Time for SharpBrains’ February 2013 eNewsletter, featuring this time new science and analysis on Alzheimer’s Disease, ADHD, mental well-being, brain health, and more. Enjoy!
Have a great month of March.
By: Dr. David Rabiner
Mindfulness training is an approach for enhancing mental health and alleviating mental health difficulties that is based on eastern meditation techniques. The focus of mindfulness training is to increase one’s awareness of the present moment, enhance the non-judgmental observation of one’s surroundings, and decrease impulsive and Read the rest of this entry »
“Behavioral training interventions have received much interest as potentially efficient and cost-effective ways to maintain brain fitness or enhance skilled performance with impact ranging from health and fitness to education and job training. In particular, neuroscience research has documented the importance of explicitly training (i) attentional control, in order to enhance perceptual and cognitive fitness as well as (ii) kindness and compassion, to Read the rest of this entry »
(Editor’s Note: every month we host an online Q&A with participants in the e-course How To Be Your Own Brain Fitness Coach. This is the lightly edited and anonymized transcript from the January Q&A session; the February Q&A will take place on Tuesday, February 12th)
OK, ready to go! Happy 2013 again. You can start writing your questions and comments in the box at the bottom, and hit Send.
Which activities or games or websites do you recommend to improve memory? Read the rest of this entry »
NIOSH to Study Cognitive Loads on Underground Coal Miners (Occupational Health & Safety):
“NIOSH has published a notice outlining an interesting study it plans to undertake to understand the cognitive demands placed on underground coal miners by new safety devices they must carry, with the industry increasingly deploying wireless communication systems, personal dust monitors, and proximity detectors…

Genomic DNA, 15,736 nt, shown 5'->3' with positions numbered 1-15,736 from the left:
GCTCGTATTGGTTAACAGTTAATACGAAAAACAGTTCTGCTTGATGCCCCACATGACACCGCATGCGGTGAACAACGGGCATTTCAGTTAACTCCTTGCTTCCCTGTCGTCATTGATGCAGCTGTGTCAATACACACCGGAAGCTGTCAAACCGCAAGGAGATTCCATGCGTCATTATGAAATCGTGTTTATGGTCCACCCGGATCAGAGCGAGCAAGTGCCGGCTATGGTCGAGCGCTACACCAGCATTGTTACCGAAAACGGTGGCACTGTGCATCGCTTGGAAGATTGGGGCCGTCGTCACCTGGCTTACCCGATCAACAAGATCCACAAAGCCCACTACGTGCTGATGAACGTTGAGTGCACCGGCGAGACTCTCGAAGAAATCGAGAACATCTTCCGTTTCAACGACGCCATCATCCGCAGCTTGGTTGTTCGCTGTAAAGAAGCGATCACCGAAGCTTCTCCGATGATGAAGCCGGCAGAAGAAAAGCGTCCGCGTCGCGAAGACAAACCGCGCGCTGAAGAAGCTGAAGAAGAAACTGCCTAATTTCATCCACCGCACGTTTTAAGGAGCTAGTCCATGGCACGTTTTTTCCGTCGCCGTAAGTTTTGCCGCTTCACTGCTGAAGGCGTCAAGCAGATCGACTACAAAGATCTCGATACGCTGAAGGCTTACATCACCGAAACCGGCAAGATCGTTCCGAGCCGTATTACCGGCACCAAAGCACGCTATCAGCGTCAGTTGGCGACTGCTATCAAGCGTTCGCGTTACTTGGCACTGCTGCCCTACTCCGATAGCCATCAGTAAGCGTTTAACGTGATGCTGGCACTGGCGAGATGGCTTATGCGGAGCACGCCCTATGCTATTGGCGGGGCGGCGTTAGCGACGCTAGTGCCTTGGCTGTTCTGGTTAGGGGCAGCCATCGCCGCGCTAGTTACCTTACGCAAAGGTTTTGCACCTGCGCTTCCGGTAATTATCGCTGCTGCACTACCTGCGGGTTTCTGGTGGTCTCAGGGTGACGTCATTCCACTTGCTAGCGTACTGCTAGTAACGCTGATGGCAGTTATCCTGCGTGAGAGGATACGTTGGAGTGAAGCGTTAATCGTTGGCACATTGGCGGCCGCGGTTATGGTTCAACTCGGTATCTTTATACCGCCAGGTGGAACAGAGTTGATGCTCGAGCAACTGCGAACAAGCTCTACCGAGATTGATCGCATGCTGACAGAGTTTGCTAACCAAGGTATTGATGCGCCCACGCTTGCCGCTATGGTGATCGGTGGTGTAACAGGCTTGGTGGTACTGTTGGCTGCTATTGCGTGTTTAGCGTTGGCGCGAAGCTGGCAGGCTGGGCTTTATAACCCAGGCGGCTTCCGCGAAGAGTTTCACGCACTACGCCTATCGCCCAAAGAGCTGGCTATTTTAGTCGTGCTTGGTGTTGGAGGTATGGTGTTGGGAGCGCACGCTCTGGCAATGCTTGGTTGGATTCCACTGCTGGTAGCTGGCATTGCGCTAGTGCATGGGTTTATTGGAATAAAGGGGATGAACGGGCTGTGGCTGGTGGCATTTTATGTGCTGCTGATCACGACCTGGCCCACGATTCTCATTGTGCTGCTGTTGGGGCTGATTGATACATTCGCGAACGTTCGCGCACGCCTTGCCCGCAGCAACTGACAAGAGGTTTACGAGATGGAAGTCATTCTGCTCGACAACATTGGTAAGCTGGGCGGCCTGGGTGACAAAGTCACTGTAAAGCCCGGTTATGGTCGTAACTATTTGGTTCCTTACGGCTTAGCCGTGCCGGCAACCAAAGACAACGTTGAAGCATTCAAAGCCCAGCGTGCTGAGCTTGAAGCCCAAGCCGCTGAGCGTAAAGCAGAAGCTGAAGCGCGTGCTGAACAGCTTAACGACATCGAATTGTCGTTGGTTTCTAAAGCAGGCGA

The physical burden is evident, but the cognitive effect may not be as clear,” Read the rest of this entry »
“Brain Training” May Lessen Cognitive Impairments Associated with Coronary Bypass Surgery (press release):
“This study demonstrated that patients suffering from cognitive deficits after coronary bypass surgery could greatly benefit from cognitive training that targets both attention and memory—the cognitive functions most affected after this type of operation…What’s more, benefits from the training are maintained over time…the development of cognitive rehabilitation tools would be highly beneficial for patients who undergo coronary bypass surgery as a way to speed up their recovery and improve their quality of life.”
To Learn More:
MRI workers experience transient neurocognitive effects (News Medical):
“Individuals working in the vicinity of magnetic resonance imaging (MRI) machines may experience transient neurocognitive effects when moving their heads, research demonstrates…Study participants who completed standardized Read the rest of this entry »